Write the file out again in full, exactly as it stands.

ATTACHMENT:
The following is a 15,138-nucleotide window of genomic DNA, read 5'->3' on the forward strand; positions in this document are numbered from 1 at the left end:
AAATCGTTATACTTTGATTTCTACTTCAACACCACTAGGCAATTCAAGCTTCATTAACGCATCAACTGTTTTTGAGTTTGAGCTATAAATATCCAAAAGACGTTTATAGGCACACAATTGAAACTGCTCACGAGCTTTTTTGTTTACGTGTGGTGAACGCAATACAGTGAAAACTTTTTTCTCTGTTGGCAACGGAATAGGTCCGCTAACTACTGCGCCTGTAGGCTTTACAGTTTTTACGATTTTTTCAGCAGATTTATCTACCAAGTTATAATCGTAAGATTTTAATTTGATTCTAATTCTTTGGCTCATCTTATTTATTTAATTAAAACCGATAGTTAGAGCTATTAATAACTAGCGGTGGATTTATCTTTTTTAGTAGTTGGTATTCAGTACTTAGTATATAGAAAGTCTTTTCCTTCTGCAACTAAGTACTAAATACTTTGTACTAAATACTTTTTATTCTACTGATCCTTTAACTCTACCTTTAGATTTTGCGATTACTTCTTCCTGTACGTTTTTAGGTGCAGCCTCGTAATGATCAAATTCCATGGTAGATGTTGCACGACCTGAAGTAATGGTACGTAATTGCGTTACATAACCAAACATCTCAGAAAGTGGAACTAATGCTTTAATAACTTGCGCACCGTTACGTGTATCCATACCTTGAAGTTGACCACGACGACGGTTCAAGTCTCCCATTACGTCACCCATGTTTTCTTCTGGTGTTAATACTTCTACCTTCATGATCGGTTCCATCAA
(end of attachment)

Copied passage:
The following is a 15,138-nucleotide window of genomic DNA, read 5'->3' on the forward strand; positions in this document are numbered from 1 at the left end:
AAATCGTTATACTTTGATTTCTACTTCAACACCACTAGGCAATTCAAGCTTCATTAACGCATCAACTGTTTTTGAGTTTGAGCTATAAATATCCAAAAGACGTTTATAGGCACACAATTGAAACTGCTCACGAGCTTTTTTGTTTACGTGTGGTGAACGCAATACAGTGAAAACTTTTTTCTCTGTTGGCAACGGAATAGGTCCGCTAACTACTGCGCCTGTAGGCTTTACAGTTTTTACGATTTTTTCAGCAGATTTATCTACCAAGTTATAATCGTAAGATTTTAATTTGATTCTAATTCTTTGGCTCATCTTATTTATTTAATTAAAACCGATAGTTAGAGCTATTAATAACTAGCGGTGGATTTATCTTTTTTAGTAGTTGGTATTCAGTACTTAGTATATAGAAAGTCTTTTCCTTCTGCAACTAAGTACTAAATACTTTGTACTAAATACTTTTTATTCTACTGATCCTTTAACTCTACCTTTAGATTTTGCGATTACTTCTTCCTGTACGTTTTTAGGTGCAGCCTCGTAATGATCAAATTCCATGGTAGATGTTGCACGACCTGAAGTAATGGTACGTAATTGCGTTACATAACCAAACATCTCAGAAAGTGGAACTAATGCTTTAATAACTTGCGCACCGTTACGTGTATCCATACCTTGAAGTTGACCACGACGACGGTTCAAGTCTCCCATTACGTCACCCATGTTTTCTTCTGGTGTTAATACTTCTACCTTCATGATCGGTTCCATCAA